Sarah Morgan is a stay-at-home mum to two boys under two, facing the challenges of life with a toddler and a baby. Here she shares her adventures and imparts her insights as a mum of two under two.
Everything is a BIG victory
The anticipation before leaving the house for a simple bit of food shopping is insane. Will the toddler lose his #*@% over not being allowed a can of dog food, will the baby scream the entire way round? Should we just stay at home and watch Octonauts? You picture the hellish scene, but you brave it anyway.
Once you’ve done it, with both children safely strapped in the car and a bootful of biscuits, the sense of achievement is astronomical. You will want to stand and shout “HEY GUYS! I DON’T KNOW IF YOU SAW THAT BUT I JUST DID THE SHOPPING WITH BOTH KIDS AND IT WASN’T HORRIFIC! WE WILL ALL EAT TODAY!”and then run a circuit of the carpark high-fiving total strangers. You might instead just opt to post a cute picture to Instagram of your pleased-as-punch face and two little people in the back (#carselfie). And why not?
Had a shower today? Ate a reasonably nutritious breakfast? Got both children to nap at the same time (coincidentally when Dinner Date was on…)? Then give yourself a pat on the back, you deserve it. Celebrate these small victories, because during the course of the day and your journey as a mum of two, these are the big things. They make all the difference.
Babies are easy
I know, this sounds ridiculous. You remember the sleepless nights and the challenges that came with your precious first born and wonder how could babies possibly be easy. I will tell you why: because toddlers are hard. They can move, they can climb, they can try to feed the baby rice cakes. They can conveniently start the terrible twos early and will not tolerate you telling them they can’t eat Play Doh. They have worked out your distraction technique and it simply won’t work anymore. The baby will just come along for the ride, swept along by Hurricane Toddler. They let you put them down because you have to. It’s like they understand that Mummy can’t always hold them because sometimes the toddler finds a fork and a plug socket.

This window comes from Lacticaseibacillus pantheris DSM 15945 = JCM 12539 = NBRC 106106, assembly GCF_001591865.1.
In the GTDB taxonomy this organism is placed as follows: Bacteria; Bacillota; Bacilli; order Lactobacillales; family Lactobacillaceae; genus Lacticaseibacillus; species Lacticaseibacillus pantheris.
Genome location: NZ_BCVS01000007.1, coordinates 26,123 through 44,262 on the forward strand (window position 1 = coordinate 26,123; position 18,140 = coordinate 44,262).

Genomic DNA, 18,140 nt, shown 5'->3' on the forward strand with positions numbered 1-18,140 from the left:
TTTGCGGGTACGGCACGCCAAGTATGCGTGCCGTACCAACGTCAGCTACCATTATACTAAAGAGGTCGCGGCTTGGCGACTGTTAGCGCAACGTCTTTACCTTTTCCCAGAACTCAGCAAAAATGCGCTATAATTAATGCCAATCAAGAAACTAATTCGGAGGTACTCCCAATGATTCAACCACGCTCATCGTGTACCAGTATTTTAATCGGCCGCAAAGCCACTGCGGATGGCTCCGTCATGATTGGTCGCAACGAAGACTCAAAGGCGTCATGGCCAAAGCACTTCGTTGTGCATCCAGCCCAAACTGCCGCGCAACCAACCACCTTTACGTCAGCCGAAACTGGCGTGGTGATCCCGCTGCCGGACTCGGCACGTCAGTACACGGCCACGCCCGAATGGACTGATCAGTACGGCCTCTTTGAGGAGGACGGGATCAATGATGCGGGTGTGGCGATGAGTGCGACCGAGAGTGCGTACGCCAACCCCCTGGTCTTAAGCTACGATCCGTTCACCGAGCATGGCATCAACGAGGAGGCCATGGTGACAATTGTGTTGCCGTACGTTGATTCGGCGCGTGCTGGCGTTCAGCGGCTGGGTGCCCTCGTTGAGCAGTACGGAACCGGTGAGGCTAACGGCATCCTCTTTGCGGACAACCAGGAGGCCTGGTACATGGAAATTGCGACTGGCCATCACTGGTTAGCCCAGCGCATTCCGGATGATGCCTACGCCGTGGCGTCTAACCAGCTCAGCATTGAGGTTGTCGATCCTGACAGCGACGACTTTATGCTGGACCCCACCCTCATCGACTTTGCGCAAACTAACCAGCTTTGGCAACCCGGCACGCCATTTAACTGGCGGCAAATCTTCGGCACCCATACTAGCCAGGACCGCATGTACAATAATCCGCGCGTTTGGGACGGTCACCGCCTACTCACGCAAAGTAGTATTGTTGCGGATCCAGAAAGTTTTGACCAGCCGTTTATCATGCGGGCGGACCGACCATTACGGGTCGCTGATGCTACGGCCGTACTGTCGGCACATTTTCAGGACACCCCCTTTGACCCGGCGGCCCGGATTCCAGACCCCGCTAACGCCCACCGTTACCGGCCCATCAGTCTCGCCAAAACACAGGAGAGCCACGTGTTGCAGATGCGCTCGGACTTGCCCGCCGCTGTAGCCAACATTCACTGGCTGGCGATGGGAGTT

You’re over it
Remember with your first child you had a wardrobe full of adorable, matching outfits and you felt emotionally invested in what they were going to wear? That just won’t happen this time round. If the baby is (reasonably) clean and warm, you’re winning. It doesn’t matter that his socks aren’t the right colour for today’s ensemble or that his trousers are a bit too “casual” for a visit from the grandparents. He’s dressed and happy — and that is all you will care about. The toddler will continue to be better dressed than you, as you pull on your trusty maternity leggings. They have served you well for the last two years. Why not get a few more months out of them, eh?
You say goodbye to Google
With your second child, you no longer spend hours searching for answers and making comparisons. You aren’t interested whether HappyMum2016’s baby has the same sleep/feed pattern as yours or what BigJules87 thinks about co-sleeping. You’ve got this. You have your own personal experience to draw from this time and it makes a huge difference. For me, the birth of my second child made me feel like a “real mum”. With my first, I felt like I was an imposter, and that any minute someone was going to realise I had no idea what I was doing. Now, with my two-under-two, it all feels like second nature and I believe in myself. Take that, online experts!
Planning is key
Gone are the leisurely days where you can wake up, draw back the curtains and think “Hmm, let’s go to the park today.” If you want to go to the park with two under two, you’d better start planning the day before. The nappy bag needs to be pre-packed, outfits laid out and several strategic plans in place for all possible eventualities (leaky nappy, rain, hungry toddler, impromptu nap, zombie apocalypse). Only then can you leave the house. Have you ever tried to pack a nappy bag with a baby and toddler in the room? It’s like plaiting fog. Don’t even try.
Two under two is a whirlwind — but it is also incredibly rewarding and special. I can’t remember a time where I have felt so tired and so complete at the same time. On the difficult days (and there are many) I picture my two on a summer’s day five years from now — best friends, playing on their bikes together whilst I look on, drinking wine. That vision helps me get through… that and back-to-back episodes of Peppa Pig, coffee and Cadbury’s Marvelous Creations.
About the author: Sarah Morgan is a stay-at-home mum to two boys under two, facing the challenges of life with a toddler and a baby. When not changing nappies, Sarah enjoys dancing, crafts and getting outside. She writes at www.forgetmeknit.co.uk and you can see what she gets up to on Instagram at @ForgetMeKnit